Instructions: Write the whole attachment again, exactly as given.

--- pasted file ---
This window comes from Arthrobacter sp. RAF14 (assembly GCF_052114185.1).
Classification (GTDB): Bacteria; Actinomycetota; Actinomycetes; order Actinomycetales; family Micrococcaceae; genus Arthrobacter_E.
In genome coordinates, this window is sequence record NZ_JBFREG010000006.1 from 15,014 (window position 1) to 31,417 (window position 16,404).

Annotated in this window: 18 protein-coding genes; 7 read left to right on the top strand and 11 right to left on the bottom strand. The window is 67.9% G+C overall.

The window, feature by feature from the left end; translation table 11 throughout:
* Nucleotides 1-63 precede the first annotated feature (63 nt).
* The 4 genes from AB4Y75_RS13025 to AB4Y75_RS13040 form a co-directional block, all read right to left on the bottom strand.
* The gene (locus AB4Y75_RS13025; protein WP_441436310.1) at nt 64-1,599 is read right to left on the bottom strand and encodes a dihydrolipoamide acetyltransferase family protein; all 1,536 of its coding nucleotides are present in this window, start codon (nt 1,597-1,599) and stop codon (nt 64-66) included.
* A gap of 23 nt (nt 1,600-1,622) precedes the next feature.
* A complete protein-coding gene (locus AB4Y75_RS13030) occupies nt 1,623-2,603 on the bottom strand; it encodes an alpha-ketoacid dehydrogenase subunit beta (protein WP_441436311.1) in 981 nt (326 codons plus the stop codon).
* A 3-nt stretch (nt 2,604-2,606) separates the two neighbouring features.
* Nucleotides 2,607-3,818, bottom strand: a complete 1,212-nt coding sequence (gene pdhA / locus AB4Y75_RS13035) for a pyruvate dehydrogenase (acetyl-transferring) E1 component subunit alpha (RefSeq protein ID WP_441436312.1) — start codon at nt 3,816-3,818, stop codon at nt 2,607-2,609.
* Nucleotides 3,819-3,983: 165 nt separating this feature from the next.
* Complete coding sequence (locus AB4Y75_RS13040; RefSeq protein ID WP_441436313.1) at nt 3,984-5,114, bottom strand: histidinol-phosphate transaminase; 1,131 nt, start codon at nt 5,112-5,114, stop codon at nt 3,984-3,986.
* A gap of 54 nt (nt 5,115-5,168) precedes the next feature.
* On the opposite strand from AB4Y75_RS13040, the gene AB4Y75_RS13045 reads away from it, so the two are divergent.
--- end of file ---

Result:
This window comes from Arthrobacter sp. RAF14 (assembly GCF_052114185.1).
Classification (GTDB): Bacteria; Actinomycetota; Actinomycetes; order Actinomycetales; family Micrococcaceae; genus Arthrobacter_E.
In genome coordinates, this window is sequence record NZ_JBFREG010000006.1 from 15,014 (window position 1) to 31,417 (window position 16,404).

Annotated in this window: 18 protein-coding genes; 7 read left to right on the top strand and 11 right to left on the bottom strand. The window is 67.9% G+C overall.

The window, feature by feature from the left end; translation table 11 throughout:
* Nucleotides 1-63 precede the first annotated feature (63 nt).
* The 4 genes from AB4Y75_RS13025 to AB4Y75_RS13040 form a co-directional block, all read right to left on the bottom strand.
* The gene (locus AB4Y75_RS13025; protein WP_441436310.1) at nt 64-1,599 is read right to left on the bottom strand and encodes a dihydrolipoamide acetyltransferase family protein; all 1,536 of its coding nucleotides are present in this window, start codon (nt 1,597-1,599) and stop codon (nt 64-66) included.
* A gap of 23 nt (nt 1,600-1,622) precedes the next feature.
* A complete protein-coding gene (locus AB4Y75_RS13030) occupies nt 1,623-2,603 on the bottom strand; it encodes an alpha-ketoacid dehydrogenase subunit beta (protein WP_441436311.1) in 981 nt (326 codons plus the stop codon).
* A 3-nt stretch (nt 2,604-2,606) separates the two neighbouring features.
* Nucleotides 2,607-3,818, bottom strand: a complete 1,212-nt coding sequence (gene pdhA / locus AB4Y75_RS13035) for a pyruvate dehydrogenase (acetyl-transferring) E1 component subunit alpha (RefSeq protein ID WP_441436312.1) — start codon at nt 3,816-3,818, stop codon at nt 2,607-2,609.
* Nucleotides 3,819-3,983: 165 nt separating this feature from the next.
* Complete coding sequence (locus AB4Y75_RS13040; RefSeq protein ID WP_441436313.1) at nt 3,984-5,114, bottom strand: histidinol-phosphate transaminase; 1,131 nt, start codon at nt 5,112-5,114, stop codon at nt 3,984-3,986.
* A gap of 54 nt (nt 5,115-5,168) precedes the next feature.
* On the opposite strand from AB4Y75_RS13040, the gene AB4Y75_RS13045 reads away from it, so the two are divergent.